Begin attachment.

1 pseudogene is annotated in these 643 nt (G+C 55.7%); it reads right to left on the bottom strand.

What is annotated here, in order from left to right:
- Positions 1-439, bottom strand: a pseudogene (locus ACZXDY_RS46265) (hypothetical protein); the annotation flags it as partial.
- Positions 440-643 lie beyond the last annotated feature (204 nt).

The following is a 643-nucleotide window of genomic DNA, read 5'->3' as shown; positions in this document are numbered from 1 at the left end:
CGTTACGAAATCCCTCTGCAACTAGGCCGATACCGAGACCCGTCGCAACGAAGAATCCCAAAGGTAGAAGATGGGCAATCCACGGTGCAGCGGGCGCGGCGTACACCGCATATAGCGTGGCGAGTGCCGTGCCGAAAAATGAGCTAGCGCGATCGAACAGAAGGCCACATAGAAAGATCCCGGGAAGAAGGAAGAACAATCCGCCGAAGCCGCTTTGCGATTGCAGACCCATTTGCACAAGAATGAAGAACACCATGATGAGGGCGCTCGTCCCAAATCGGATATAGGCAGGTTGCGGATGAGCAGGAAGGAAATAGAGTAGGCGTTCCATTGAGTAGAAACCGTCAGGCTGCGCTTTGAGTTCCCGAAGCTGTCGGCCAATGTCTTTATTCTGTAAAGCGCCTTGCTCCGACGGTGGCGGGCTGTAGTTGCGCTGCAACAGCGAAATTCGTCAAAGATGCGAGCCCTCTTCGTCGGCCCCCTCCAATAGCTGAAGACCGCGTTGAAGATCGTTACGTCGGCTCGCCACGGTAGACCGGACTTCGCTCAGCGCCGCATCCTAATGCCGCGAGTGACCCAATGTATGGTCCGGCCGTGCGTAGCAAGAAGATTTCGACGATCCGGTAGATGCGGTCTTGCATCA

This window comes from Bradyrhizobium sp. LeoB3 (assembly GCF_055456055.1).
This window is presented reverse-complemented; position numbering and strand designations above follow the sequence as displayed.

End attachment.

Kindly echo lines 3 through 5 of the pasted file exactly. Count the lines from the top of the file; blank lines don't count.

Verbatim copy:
- Positions 1-439, bottom strand: a pseudogene (locus ACZXDY_RS46265) (hypothetical protein); the annotation flags it as partial.
- Positions 440-643 lie beyond the last annotated feature (204 nt).

The following is a 643-nucleotide window of genomic DNA, read 5'->3' as shown; positions in this document are numbered from 1 at the left end: